SAN FRANCISCO -- The Giants and Nationals entered the opener of a four-game series Monday night as arguably the hottest two teams in the National League, with the Giants having won 10 of 12 games and Washington seven of their last nine. Round one went to new manager Matt Williams' club in resounding fashion, with the Nationals handing the Giants and Ryan Vogelsong their worst loss of the season, 9-2.
"Just a bad night, man," Vogelsong said.
There haven't been many recently, for the Giants or the veteran right-hander. Vogelsong entered the game having won his last three decisions, and the Giants were 9-3 this season in his starts. But the Nationals knocked him around for a season-high six earned runs on nine hits -- six of them for extra bases, which matched Vogelsong's career high.
"He was up a bit more than what we're used to," manager Bruce Bochy said. "He's been throwing the ball so well, and the cutter was staying up on him. Made some really good pitches at times, and he had some borderline pitches where I think he was a little frustrated. But he go the ball up and this team we're playing has been swinging the bat well, and they took advantage of him."
Bochy there was likely referencing the third inning, when Vogelsong retired the first two batters before Adam LaRoche doubled. Vogelsong then walked Ryan Zimmerman on a very close full-count pitch and walked Wilson Ramos to load the bases ahead of shortstop Ian Desmond, who singled for two of his five RBIs on the night.
Asked if he felt he was dealing with a tight strike zone, Vogelsong answered: "I can't say anything about that, because the commissioner's office will call me. But their guy was pitching to it, too. So you've got to throw the pitches where you want to and see what happens."
Vogelsong settled down some after that inning, retiring nine of the next 10 batters, but he allowed the first two hitters to reach in the seventh to bring Bochy out to get him. Both of those runners scored as the Nationals scored five times in the inning with George Kontos on the mound in relief.
"I threw some really good pitches and I threw some really bad ones," Vogelsong said. "It was just one of them night. I'm a perfectionist and I want to be perfect every time. But in this game sometimes you just have nights like this where it just isn't your night."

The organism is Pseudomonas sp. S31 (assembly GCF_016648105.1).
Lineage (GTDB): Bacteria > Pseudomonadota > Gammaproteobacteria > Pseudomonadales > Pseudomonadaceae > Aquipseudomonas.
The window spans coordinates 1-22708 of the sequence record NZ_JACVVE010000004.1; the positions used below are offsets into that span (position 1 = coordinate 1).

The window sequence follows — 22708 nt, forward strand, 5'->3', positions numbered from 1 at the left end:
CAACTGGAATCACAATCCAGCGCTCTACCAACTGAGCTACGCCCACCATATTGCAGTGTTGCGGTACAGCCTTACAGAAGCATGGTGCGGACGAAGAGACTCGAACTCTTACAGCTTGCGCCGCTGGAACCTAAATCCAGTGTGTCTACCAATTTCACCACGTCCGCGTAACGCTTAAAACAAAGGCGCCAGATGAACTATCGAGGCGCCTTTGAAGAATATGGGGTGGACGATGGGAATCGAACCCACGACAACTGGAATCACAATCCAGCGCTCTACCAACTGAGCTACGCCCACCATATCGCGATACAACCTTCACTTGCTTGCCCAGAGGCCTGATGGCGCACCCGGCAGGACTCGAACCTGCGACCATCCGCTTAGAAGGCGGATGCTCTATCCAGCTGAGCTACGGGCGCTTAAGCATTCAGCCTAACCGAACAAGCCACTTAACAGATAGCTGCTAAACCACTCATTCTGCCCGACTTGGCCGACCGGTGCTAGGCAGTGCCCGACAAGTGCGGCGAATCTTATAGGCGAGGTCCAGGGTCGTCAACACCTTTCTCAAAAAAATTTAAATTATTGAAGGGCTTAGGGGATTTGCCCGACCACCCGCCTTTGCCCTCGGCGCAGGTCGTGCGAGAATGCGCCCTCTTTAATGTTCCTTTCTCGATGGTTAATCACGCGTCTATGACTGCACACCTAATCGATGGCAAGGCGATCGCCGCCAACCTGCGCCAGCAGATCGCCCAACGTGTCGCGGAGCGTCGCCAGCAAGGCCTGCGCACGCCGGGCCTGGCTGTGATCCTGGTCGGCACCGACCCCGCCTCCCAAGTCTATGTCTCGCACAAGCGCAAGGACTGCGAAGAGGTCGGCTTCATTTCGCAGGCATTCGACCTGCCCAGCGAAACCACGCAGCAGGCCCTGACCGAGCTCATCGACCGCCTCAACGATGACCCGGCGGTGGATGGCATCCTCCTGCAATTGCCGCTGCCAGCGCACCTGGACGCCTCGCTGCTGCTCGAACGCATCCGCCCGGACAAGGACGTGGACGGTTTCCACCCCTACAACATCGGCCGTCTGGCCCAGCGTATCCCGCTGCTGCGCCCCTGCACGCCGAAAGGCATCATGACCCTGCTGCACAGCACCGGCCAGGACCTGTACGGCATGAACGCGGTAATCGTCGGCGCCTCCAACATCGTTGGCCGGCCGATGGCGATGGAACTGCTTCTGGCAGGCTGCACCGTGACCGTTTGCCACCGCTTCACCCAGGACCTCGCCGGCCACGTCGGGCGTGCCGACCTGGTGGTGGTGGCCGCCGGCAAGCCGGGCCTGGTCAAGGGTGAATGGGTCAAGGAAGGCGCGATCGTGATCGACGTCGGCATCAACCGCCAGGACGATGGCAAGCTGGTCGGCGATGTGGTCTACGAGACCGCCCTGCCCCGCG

While there has been a lot of talk about the Giants' lineup being deeper this season, the Nationals' merits a similar description. Consider their respective 7-8 hitters on Monday. The Giants' Brandon Crawford and Brandon Hicks entered with a combined 15 homers and 53 RBIs. The Nationals' Ian Desmond and Danny Espinosa had a combined 19 home runs and 54 RBIs, and padded the latter total with Desmond's big night.
"I mean, they've got some guys in there that can swing the bat, and they're hot right now so that changes things," Vogelsong said. "But I felt like I had a pretty good game plan going into it and just didn't make enough good pitches, really."
Bochy pointed out the Nationals are coming off a series in which they "swung the bats well" taking two of three in San Diego, another park that's friendlier to pitchers. They're doing so without Bryce Harper, and they just got Ryan Zimmerman back Tuesday from the disabled list, so there may be room for improvement as well.
Tomorrow's print story goes heavy on Stephen Strasburg, who held the Giants to a run on four hits in six innings while striking out seven to improve his N.L.-leading total this season to 108. Strasburg in his career is now 3-0 against the Giants in four starts with a 1.80 ERA and 29 strikeouts in 25 innings.
It probably goes without saying, but if Vogelsong was going to have an off-night, it was not ideal for it to come with the Giants facing Strasburg. The result was a 9-1 Nationals lead in the middle of the seventh inning, which allowed Williams to take Strasburg out after just 88 pitches and had a steady stream of fans heading for the exits early -- a rare sight at AT&T Park, especially so far this year.
Those who left early didn't miss much, but there were some signs of life provided by the Giants' reserves in the eighth. Bochy emptied his bench late, and Juan Perez, Joaquin Arias and Ehire Adrianza all collected singles in the eighth inning, with Arias' scoring Perez for the Giants' second run.
Angel Pagan also pinch-hit in the ninth after sitting out with a right shin contusion. Bochy said Pagan "wanted to hit," and that the appearance bodes well for Pagan likely returning to the lineup Tuesday after missing two starts.
Bochy was asked if he could think of any reason the Nationals might have intentionally thrown at Michael Morse, who was hit by a pitch in the seventh inning. His response: "I don't know what it would be. I can't answer that."
Morse had just talked Monday afternoon about how he still has friends in the Washington clubhouse from playing four seasons there, so it would seem odd if it was intentional. By coincidence, this comes a day after the Mets' Zack Wheeler hit Hunter Pence with a pitch that drew an angry reaction from Pence. Bochy was asked about that play before Monday night's game and said the Giants have a good idea of why Pence was hit, but declined to say what that was.
The latest round of N.L. All-Star voting was released Monday afternoon, and the Giants don't have any players leading at their respective positions. The closest is Pablo Sandoval -- he's in third place, but only about 140,000 votes behind David Wright at third base.
Buster Posey and Brandon Crawford are both second at their positions, but Posey trails Yadier Molina by more than 500,000 votes, and Crawford is even further behind Troy Tulowitzki, who's the top vote-getter at any position.
After a rare blowout, the Giants will try to regroup behind Madison Bumgarner in game two Tuesday. The Nationals counter with right-hander Doug Fister in a rematch of Game Two of the 2012 World Series, when Fister was on the Tigers. First pitch at 7:15 p.m.